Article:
Creativity at the Interface of Academia and Industry


Aspiring biotech entrepreneurs often try to find a novel technology of their own that will lead to commercial success. But, as the career of Itschak Lamensdorf suggests, sometimes the best way to be both innovative and successful can come from facilitating the projects of others.

When Lamensdorf completed his post-doc studies at the NIH in 2000, like many other young grads, he plunged into the business world with the ambition of using basic research that he had worked on as the foundation for a commercial start-up venture.

The company he initiated was based on a modified antisense platform technology for CNS drugs. But after several years of work in a business incubator, he abandoned the project when the funding ran out.

“If I had the managerial skills then that I have now, I would have been able to raise the money,” he observes with hindsight.

However, instead of giving up on being an entrepreneur when his start-up closed, Lamensdorf decided to develop a business based on providing a service that his fledgling company had been unable to find.

“There was an unmet need for a CRO (Contract Research Organization) with a completely different model than any that existed at the time,” he explains.

“What was missing for me was a company that could provide not just technical services but a body of knowledge that would include all the scientific, regulatory, pre-clinical and clinical consulting services and ‘execution’ tools that meet the specific needs of a company,” he recalls.

Starting out by working from the living room of his apartment, Lamensdorf founded Pharmaseed, a company based in Ness Ziona, just south of Tel Aviv, that today comprises about 40 employees, with more than half of the staff Ph.D.s.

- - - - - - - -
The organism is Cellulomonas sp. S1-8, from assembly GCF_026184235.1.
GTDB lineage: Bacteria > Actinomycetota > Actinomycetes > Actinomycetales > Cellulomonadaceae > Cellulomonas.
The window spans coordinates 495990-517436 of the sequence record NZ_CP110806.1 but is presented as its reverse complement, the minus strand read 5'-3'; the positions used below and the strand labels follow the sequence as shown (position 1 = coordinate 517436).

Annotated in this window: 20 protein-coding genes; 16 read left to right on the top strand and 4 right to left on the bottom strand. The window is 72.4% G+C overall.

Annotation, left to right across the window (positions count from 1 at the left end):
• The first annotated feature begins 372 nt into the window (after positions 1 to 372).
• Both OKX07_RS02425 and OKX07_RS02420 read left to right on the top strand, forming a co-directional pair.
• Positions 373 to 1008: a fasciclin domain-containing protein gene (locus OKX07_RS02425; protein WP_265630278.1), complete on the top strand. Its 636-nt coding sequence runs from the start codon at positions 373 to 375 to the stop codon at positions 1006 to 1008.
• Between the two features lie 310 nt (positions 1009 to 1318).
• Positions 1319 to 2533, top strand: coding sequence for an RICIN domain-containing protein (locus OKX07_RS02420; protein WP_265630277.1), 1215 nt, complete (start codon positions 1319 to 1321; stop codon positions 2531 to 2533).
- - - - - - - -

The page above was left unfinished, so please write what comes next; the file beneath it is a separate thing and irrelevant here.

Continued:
“Instead of providing technical services like a commodity, we developed a model that leverages the power of a highly knowledgeable and experienced staff with creative and innovative ideas of their own,” he says.

He notes that he has not been afraid to take a stake in some of the inventions that Pharmaseed has nurtured. “We now have equity in one company that is repurposing drugs for Parkinson’s disease and in another with an innovative drug for ischemic stroke.”

Lamensdorf does not regret foregoing a career in either academic research or with a biotech company working in a single area.  “What I find exciting about being in a company of this kind is that as I am at the interface of academia and industry. Consequently I work in a sort of bilingual way in the languages of both worlds. It’s true that I don’t have the singular focus that comes with an academic career but I get a lot of satisfaction out of being exposed to a broad range of fields.”

Pharmaseed today offers specialized expertise in a number of areas such as CNS diseases, inflammatory diseases, oncology and stem cell research. Lamensdorf points out that the company is constantly moving into new areas and offering new services “as more and more of the tools of the high-tech world are incorporated into biotech studies.”

“I envision a day when a sponsor will be able to conduct a pre-clinical trial with us through cloud computing interphase,” he says.

Bernard Dichek

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